The Toymaker's Transition: This Toy Stock is Evolving

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Toymakers have brought joy to children for generations -- but as the popularity of tablets and mobile devices increase, toymakers find that they must adapt to the changing technology. This means offering a combination of digital and physical products that are tailored to the newer generation. Among these toymakers is Hasbro (NASDAQ: HAS). The company has been making toys since 1923, but past performance isn’t worth much without a plan for the future.

Getting techy

Hasbro has recently made steps to improve its presence in the digital market by purchasing 70% of the fast-growing game developer Backflip Studios for $112 million. Founded in 2009, Backflip has developed popular games such as Dragon Vale, Paper Toss, and OutWorded. The studio boasts 300 million downloads for its most popular games and has won awards for its corporate growth .

According to Hasbro CEO, Brian Goldner, “The acquisition of Backflip fits perfectly into our strategy of extending our brands into all forms and formats.” Following the acquisition, Backflip will continue development of its intellectual property as well as create mobile version of Hasbro’s popular brands.

In addition to the Backflip acquisition, Hasbro recently extended its mobile gaming agreement with EA for another 4 years. EA has helped Hasbro create mobile games such as Monopoly Hotels and Scrabble and under the new terms, EA will continue to develop mobile versions of Hasbro’s popular board games.

Real toys

In addition to increasing its digital market, Hasbro continues to work on expanding its physical toy and game sales. During the first quarter of 2013 Hasbro saw revenue increase 2% driven by the girl’s toys and board game products offsetting a disappointing 20% revenue decline in boy’s toys. Hasbro is focusing more on boy products to remedy this decline. The company has performed global consumer research focusing on the modern boy, and is innovating new products based on this information. 

Hasbro is working with studios and filmmakers to create new products to accompany new blockbuster movies for the summer and future. Marvel product revenue increased 20% during the most recent quarter, and the company will continue to release products with upcoming Marvel movies like Thor: The Dark World and The Wolverine. Hasbro hopes that the popularity of these movies and products will help drive the boys' toys segment.


To increase earnings, Hasbro has started a cost-saving initiative working towards $100 million in annual savings by 2015. So far, the focus of this initiative has been from a 10% reduction in workforce that includes an early retirement program. The company has experienced a higher participation rate in the early retirement program than expected, and will incur pension charges of up to $10 million.

On a bright note, the higher-than-expected retirement rate will give Hasbro an opportunity to recruit more talent to high-growth areas of its business. Ultimately, savings will come from strategic process improvements, facility consolidation, and further expense reductions in addition to workforce reduction.

The restructuring does not come without a cost. During the first quarter, Hasbro recognized $28.9 million in pretax charges associated with restructuring. That equates to $0.14 and is largely responsible for the company’s loss of $0.05 per share. When you take away restructuring charges and tax adjustments, Hasbro has positive earnings of $0.05 per share.


Two of Hasbro’s biggest competitors are Mattel (NASDAQ: MAT) and JAKKS Pacific (NASDAQ: JAKK).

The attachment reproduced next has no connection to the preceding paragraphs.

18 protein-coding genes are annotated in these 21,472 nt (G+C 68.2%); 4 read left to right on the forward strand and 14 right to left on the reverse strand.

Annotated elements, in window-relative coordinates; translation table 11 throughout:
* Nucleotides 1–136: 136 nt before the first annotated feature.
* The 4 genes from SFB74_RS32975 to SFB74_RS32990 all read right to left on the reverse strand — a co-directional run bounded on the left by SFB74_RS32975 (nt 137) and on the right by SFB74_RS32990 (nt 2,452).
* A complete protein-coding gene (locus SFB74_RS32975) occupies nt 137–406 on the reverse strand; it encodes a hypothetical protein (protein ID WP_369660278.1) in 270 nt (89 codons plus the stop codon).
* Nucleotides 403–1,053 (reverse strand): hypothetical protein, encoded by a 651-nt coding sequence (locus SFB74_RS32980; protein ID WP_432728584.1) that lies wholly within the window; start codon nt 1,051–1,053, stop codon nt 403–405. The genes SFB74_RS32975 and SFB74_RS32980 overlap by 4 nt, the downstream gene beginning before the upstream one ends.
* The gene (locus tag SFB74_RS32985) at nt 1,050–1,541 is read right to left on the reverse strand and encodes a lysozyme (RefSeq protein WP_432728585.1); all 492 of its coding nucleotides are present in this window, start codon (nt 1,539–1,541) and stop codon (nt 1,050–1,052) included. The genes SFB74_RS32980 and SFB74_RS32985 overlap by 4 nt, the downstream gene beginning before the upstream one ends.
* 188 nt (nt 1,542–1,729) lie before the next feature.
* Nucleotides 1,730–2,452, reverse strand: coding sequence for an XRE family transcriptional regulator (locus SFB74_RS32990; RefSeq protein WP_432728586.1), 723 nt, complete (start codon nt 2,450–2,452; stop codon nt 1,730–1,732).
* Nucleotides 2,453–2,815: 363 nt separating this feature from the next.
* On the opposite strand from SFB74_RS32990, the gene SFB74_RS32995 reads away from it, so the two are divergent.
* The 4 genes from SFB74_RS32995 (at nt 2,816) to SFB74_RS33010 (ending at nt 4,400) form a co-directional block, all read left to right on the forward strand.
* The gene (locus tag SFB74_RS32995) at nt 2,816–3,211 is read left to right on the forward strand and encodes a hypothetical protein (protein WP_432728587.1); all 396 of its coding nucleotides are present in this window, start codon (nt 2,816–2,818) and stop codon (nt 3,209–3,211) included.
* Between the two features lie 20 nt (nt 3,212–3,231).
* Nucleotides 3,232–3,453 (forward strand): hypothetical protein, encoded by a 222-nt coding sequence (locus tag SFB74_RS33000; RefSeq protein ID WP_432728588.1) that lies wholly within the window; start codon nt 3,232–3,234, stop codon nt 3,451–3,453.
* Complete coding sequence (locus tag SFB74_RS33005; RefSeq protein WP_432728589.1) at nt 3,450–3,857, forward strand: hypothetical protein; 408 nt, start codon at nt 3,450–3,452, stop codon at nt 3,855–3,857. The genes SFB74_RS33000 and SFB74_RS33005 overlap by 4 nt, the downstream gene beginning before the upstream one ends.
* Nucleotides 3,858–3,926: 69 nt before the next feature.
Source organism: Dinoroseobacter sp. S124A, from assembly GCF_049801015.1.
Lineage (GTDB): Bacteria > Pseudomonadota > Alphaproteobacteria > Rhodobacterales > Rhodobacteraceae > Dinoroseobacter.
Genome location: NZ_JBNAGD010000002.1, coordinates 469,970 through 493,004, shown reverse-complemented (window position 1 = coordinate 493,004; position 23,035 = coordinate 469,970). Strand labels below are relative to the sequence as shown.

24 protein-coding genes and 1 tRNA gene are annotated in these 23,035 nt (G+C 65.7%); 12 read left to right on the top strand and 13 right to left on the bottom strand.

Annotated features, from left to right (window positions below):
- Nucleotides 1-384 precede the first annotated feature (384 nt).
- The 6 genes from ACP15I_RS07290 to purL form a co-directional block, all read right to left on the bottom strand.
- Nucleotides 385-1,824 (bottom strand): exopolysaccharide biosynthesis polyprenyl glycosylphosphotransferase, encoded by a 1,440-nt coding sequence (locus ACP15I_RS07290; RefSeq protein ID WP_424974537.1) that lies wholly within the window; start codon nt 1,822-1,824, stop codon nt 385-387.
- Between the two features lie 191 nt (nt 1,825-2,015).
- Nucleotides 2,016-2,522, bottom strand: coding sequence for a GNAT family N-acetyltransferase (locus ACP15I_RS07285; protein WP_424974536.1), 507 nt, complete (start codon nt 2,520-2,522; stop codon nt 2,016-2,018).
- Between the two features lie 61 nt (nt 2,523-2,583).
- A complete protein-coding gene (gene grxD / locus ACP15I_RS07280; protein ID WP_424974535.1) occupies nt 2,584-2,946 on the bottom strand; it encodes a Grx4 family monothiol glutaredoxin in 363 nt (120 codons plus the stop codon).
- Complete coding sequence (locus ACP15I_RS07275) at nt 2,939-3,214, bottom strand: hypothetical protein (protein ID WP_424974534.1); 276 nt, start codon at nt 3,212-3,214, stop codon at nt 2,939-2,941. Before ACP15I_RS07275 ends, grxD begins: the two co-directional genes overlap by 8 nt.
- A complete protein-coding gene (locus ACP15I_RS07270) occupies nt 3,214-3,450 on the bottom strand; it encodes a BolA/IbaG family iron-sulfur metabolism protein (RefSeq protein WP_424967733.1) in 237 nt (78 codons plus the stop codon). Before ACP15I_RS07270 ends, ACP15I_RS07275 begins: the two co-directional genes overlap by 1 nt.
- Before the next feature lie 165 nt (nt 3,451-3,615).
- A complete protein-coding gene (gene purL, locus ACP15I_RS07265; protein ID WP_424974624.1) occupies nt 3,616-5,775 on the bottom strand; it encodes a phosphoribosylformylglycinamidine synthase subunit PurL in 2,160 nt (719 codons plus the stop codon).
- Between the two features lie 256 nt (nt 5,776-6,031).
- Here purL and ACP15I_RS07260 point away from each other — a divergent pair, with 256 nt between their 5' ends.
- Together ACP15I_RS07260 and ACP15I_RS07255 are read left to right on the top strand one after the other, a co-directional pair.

Mattel is the industry leader in the design, manufacture, and marketing of toys and other family products. The company recently had successful quarterly sales and revenue growth of 7% and 7.20% respectively that beat expectations. This success was primarily driven by American Girl and Monster High products. The company owns historically popular brands such as Barbie and Hot Wheels and partners with entertainment giants like Disney and Pixar to create new toys to accompany movies and TV shows.

Founded in 1995, Jakks is a newer company that is struggling to turn a profit. In its most recent quarter, the company managed to increase revenue 6.4% to $78.1 million, but had a loss per share of $1.26. Like Mattel, Jakks partners with Disney to create products such as Princess and Fairy Dolls.

Hasbro, Mattel, and Jakks have gross margins of 49.66%, 54.20%, and 29.90% respectively. This further separates Hasbro and Mattel from Jakks. Jakks also has a lower dividend yield of 2.50% compared to Hasbro and Mattel’s of 3.40% and 3.20% respectively.

Of the two, Mattel is Hasbro’s largest competitor. Mattel has had solid sales growth thanks to its massively popular brands but it is not investing in technology and digital games like Hasbro. Digital integration will be what puts Hasbro ahead of Mattel in the long run.


It is a time of transition for modern toymakers and Hasbro has made good headway in combining physical toys and games with digital ones. With its recent acquisition and contract extension, the company has made significant investments for a digital future. It returns wealth to investors with dividends and has $107.1 million left in its share-repurchasing program. This, combined with its cost-saving initiative and popular brands, makes Hasbro a buy.

Ben Popkin has no position in any stocks mentioned. The Motley Fool recommends Hasbro and Mattel. The Motley Fool owns shares of Hasbro. Try any of our Foolish newsletter services free for 30 days. We Fools may not all hold the same opinions, but we all believe that considering a diverse range of insights makes us better investors. The Motley Fool has a disclosure policy. Is this post wrong? Click here. Think you can do better? Join us and write your own!

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